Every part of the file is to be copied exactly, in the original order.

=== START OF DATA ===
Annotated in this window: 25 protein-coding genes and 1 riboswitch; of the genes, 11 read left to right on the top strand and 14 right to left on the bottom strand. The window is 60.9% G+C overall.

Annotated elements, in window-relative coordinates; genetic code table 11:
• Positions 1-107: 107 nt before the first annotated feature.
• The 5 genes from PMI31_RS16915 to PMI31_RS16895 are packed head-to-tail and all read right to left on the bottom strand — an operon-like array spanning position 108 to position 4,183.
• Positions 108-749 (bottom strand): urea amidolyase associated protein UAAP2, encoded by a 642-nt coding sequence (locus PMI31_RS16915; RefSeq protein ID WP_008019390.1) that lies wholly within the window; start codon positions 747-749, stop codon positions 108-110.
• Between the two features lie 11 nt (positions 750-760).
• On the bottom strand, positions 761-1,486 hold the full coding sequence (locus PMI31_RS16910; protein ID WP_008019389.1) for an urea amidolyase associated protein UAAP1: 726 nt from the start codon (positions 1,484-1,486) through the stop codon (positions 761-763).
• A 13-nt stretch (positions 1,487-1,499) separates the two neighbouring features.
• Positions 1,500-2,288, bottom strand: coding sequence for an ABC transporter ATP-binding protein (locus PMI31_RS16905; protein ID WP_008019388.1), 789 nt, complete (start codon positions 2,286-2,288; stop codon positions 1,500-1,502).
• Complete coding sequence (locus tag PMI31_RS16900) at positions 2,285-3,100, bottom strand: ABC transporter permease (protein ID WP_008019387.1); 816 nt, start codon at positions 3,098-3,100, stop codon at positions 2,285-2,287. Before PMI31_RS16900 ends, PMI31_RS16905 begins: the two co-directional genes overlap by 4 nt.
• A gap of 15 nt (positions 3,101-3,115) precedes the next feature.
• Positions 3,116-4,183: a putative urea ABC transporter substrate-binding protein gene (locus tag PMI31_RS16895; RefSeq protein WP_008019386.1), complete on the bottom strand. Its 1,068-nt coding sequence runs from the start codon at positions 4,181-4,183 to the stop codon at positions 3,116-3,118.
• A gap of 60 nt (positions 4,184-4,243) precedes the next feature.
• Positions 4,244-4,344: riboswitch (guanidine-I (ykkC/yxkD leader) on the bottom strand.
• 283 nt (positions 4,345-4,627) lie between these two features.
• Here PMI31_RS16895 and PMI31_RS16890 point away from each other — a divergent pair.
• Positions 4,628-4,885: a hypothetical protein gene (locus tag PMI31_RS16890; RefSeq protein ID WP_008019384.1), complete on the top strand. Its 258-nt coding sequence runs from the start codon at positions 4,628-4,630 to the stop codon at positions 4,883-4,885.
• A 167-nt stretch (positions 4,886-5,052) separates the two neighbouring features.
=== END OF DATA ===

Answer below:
Annotated in this window: 25 protein-coding genes and 1 riboswitch; of the genes, 11 read left to right on the top strand and 14 right to left on the bottom strand. The window is 60.9% G+C overall.

Annotated elements, in window-relative coordinates; genetic code table 11:
• Positions 1-107: 107 nt before the first annotated feature.
• The 5 genes from PMI31_RS16915 to PMI31_RS16895 are packed head-to-tail and all read right to left on the bottom strand — an operon-like array spanning position 108 to position 4,183.
• Positions 108-749 (bottom strand): urea amidolyase associated protein UAAP2, encoded by a 642-nt coding sequence (locus PMI31_RS16915; RefSeq protein ID WP_008019390.1) that lies wholly within the window; start codon positions 747-749, stop codon positions 108-110.
• Between the two features lie 11 nt (positions 750-760).
• On the bottom strand, positions 761-1,486 hold the full coding sequence (locus PMI31_RS16910; protein ID WP_008019389.1) for an urea amidolyase associated protein UAAP1: 726 nt from the start codon (positions 1,484-1,486) through the stop codon (positions 761-763).
• A 13-nt stretch (positions 1,487-1,499) separates the two neighbouring features.
• Positions 1,500-2,288, bottom strand: coding sequence for an ABC transporter ATP-binding protein (locus PMI31_RS16905; protein ID WP_008019388.1), 789 nt, complete (start codon positions 2,286-2,288; stop codon positions 1,500-1,502).
• Complete coding sequence (locus tag PMI31_RS16900) at positions 2,285-3,100, bottom strand: ABC transporter permease (protein ID WP_008019387.1); 816 nt, start codon at positions 3,098-3,100, stop codon at positions 2,285-2,287. Before PMI31_RS16900 ends, PMI31_RS16905 begins: the two co-directional genes overlap by 4 nt.
• A gap of 15 nt (positions 3,101-3,115) precedes the next feature.
• Positions 3,116-4,183: a putative urea ABC transporter substrate-binding protein gene (locus tag PMI31_RS16895; RefSeq protein WP_008019386.1), complete on the bottom strand. Its 1,068-nt coding sequence runs from the start codon at positions 4,181-4,183 to the stop codon at positions 3,116-3,118.
• A gap of 60 nt (positions 4,184-4,243) precedes the next feature.
• Positions 4,244-4,344: riboswitch (guanidine-I (ykkC/yxkD leader) on the bottom strand.
• 283 nt (positions 4,345-4,627) lie between these two features.
• Here PMI31_RS16895 and PMI31_RS16890 point away from each other — a divergent pair.
• Positions 4,628-4,885: a hypothetical protein gene (locus tag PMI31_RS16890; RefSeq protein ID WP_008019384.1), complete on the top strand. Its 258-nt coding sequence runs from the start codon at positions 4,628-4,630 to the stop codon at positions 4,883-4,885.
• A 167-nt stretch (positions 4,886-5,052) separates the two neighbouring features.